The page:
By Kayhan Life Staff
A strike by Iranian oil workers has entered its second week. Many workers on fixed-term and permanent contracts in other industries and businesses have also joined the industrial action. Tank truck drivers that provide fuel to refineries are also participating in the industrial action. As a result, many gas stations around the country have been experiencing a fuel shortage.
Iranian Oil Minister Bijan Namdar Zanganeh has described the striking contract workers’ demand as “extrajudicial,” arguing that their wages and work conditions are in line with the labor laws.
The nationwide strike by Iranian oil workers on fixed-term contracts — which started a day after the June 18 Iranian presidential elections — has now spread to at least 67 oil, gas, and petrochemical companies in at least seven provinces. It is the most extensive industrial action to date by the country’s oil workers.
Teachers, pensioners, and families who seek justice for their loved ones killed during the nationwide protests in November 2019 have now joined some 10,000 striking workers nationwide.
The protesters have also received support from domestic and international trade unions, including “The Free Union of Iranian Workers (FUIW),” “The Iranian Retirees Council,” and the Industrial Workers of the World (IWW), an international labor union representing some 50 million workers in automobile manufacturing and steel, oil, gas, and petrochemical industries worldwide.
At the beginning of spring, oil workers on permanent contracts staged a protest warning that they would strike on June 30 if their salaries were not raised to the same level as other government employees.
More workers on fixed-term and permanent contracts in refineries, petrochemical facilities, and other businesses, including Diar Automobile Company, Ramin Power Plant in the city of Ahvaz, and Shiraz Refinery, joined the strike action on June 28.
A video posted on social media reportedly shows striking truck drivers at Isfahan Refinery, refusing to transport fuel, resulting in a petrol shortage at many gas stations.
Homayoun Salehi, the Iranian Gas Station Owners Union chairperson, confirmed that tank truck drivers had gone on strike, saying that the shipping and transport fleet was facing a problem. He warned the problem would only worsen, given the low income of drivers and gas station operators.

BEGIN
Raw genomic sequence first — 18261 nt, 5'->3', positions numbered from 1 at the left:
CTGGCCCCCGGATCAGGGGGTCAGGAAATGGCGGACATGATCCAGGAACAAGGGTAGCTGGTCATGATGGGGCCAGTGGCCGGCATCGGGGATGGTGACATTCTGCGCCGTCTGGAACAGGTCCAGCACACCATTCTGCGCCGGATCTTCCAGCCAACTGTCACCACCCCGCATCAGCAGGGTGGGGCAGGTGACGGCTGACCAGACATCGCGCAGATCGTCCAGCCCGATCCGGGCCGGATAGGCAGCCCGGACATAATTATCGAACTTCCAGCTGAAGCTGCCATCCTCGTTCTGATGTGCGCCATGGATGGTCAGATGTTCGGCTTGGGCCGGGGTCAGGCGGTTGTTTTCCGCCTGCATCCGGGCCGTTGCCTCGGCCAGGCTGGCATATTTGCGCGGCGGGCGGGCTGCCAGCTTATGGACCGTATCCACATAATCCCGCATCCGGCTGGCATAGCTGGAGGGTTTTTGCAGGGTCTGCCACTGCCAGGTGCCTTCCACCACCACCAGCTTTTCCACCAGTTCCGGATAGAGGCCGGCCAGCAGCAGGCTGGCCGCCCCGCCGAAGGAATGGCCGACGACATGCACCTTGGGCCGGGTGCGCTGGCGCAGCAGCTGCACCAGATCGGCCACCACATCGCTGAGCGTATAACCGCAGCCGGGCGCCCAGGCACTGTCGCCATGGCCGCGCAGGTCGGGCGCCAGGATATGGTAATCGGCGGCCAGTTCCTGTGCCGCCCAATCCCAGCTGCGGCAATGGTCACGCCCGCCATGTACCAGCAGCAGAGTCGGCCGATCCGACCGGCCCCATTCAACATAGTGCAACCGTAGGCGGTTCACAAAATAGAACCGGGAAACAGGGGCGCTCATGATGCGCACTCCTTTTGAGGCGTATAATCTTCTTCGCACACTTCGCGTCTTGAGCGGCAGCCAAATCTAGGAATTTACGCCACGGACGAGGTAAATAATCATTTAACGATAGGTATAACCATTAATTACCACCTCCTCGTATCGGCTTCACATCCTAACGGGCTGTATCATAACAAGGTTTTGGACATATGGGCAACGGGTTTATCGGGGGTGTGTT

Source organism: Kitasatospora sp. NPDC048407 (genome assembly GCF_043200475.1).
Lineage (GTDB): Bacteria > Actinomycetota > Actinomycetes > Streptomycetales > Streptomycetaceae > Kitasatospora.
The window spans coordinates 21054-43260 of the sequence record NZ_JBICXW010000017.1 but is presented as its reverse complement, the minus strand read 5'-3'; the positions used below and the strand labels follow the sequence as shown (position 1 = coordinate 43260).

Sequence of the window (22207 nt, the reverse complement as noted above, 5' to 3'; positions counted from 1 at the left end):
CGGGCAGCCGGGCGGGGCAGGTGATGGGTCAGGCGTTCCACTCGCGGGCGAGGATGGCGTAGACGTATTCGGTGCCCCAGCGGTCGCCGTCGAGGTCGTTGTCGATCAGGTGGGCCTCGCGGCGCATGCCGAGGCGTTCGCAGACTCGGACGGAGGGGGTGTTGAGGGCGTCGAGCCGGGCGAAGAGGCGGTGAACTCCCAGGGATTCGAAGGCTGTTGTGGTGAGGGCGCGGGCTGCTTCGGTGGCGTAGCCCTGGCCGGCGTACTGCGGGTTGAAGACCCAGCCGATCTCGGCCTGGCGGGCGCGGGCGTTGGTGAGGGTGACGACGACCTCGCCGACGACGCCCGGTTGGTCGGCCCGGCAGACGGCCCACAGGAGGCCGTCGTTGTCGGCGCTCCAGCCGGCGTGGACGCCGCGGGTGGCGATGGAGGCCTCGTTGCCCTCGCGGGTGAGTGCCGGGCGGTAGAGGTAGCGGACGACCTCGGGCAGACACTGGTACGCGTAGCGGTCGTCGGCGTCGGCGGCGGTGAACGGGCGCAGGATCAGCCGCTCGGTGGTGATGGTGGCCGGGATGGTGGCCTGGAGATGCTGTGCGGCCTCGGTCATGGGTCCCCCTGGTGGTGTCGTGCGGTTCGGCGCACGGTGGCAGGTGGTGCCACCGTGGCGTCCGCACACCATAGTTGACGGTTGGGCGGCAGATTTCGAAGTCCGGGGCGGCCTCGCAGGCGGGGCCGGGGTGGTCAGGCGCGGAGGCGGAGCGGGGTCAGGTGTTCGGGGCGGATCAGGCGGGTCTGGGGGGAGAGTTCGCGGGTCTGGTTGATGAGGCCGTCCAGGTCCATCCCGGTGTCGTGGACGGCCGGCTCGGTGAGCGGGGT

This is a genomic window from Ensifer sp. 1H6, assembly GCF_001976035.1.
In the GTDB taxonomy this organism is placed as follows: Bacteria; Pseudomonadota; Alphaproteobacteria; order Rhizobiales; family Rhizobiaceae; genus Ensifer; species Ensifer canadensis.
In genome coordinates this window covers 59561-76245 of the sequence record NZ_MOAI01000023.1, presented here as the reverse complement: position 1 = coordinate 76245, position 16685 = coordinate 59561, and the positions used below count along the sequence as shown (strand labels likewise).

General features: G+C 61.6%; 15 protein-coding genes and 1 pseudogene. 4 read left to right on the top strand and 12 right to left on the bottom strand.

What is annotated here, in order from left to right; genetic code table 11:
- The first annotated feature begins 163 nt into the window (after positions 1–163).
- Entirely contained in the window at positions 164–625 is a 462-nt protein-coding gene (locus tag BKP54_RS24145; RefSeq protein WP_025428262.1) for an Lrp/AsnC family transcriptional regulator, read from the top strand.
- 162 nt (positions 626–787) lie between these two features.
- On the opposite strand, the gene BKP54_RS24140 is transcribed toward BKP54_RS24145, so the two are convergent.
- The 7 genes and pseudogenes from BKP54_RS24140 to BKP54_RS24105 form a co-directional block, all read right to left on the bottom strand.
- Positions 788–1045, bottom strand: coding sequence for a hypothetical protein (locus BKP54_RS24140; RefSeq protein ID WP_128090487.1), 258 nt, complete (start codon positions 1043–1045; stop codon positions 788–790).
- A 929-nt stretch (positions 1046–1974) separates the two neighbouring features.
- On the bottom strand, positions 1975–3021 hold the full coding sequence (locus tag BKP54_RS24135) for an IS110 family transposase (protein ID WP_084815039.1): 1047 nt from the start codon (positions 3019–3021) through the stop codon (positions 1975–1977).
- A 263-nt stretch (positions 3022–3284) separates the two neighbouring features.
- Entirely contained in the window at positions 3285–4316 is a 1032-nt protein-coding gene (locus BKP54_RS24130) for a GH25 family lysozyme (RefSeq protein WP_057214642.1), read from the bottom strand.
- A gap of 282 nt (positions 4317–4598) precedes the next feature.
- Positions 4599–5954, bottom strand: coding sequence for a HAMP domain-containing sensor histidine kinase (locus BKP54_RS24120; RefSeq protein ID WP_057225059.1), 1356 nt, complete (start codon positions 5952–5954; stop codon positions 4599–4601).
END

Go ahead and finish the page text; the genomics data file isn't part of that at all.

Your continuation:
According to Mr. Salehi, the rental cost of tank trucks is much lower than regular trucks or vehicle trailers. The union has been advocating higher wages for tank truck drivers with little success. As a result, many businesses prefer to transport their fuel with unpowered vehicle trailers or other types of transport that cost less.
Other unions are likely to join the industrial strike action, given the dire economic situation in the country.
On June 27, the Energy Committee of the Majlis (Iranian Parliament) held an emergency meeting with senior officials at the Oil Ministry, the Planning and Budget Organization, and the General Inspection Office to discuss recent events. However, instead of addressing the striking workers’ demands, the committee only reviewed issues raised by oil workers on permanent contracts.
Speaking to reporters after the meeting, Oil Minister Zanganeh said wages and work conditions for fixed-term contract workers in the oil industry were in line with the Ministry of Labor and Social Affairs’ laws. However, Mr. Zanganeh argued the issues raised by the contract workers were not part of the ministry’s responsibility, adding that the workers’ demands for higher wages and better work conditions were “extrajudicial.”
The oil minister described workers’ rightful demands as “extrajudicial.”
Dr. Mostafa Nakhaei, the Majlis’ Energy Committee chairperson, who was also at the meeting, said the committee would address issues raised about the salaries of permanent workers in the oil industry, adding that “the committee will submit a double-urgency proposal to resolve the issue.”
“Those at the meeting agreed to draft a proposal, enabling the Supreme Economic Coordination Council to address the salaries and wages of the oil industry workers on a permanent contract,” Dr. Nakhaei explained. “The council must ratify the proposal before forwarding it to the Oil Ministry, which will hopefully resolve the problems facing its employees.”
“These are justified grievances by workers and experts who helped the oil industry under hard conditions caused by sanctions and did not allow this industry, which is the backbone of our economy, to collapse. Instead, they have been thorns in the side of our enemy.” Dr. Nakhaei added. “Most of these employees did not benefit from the 25 percent salary increase. On the contrary, many of them received salary raises that fell well below 25 percent. Some even saw their salaries reduced.”
Dr. Nakhaei did not address the grievances of oil workers on fixed-term contracts.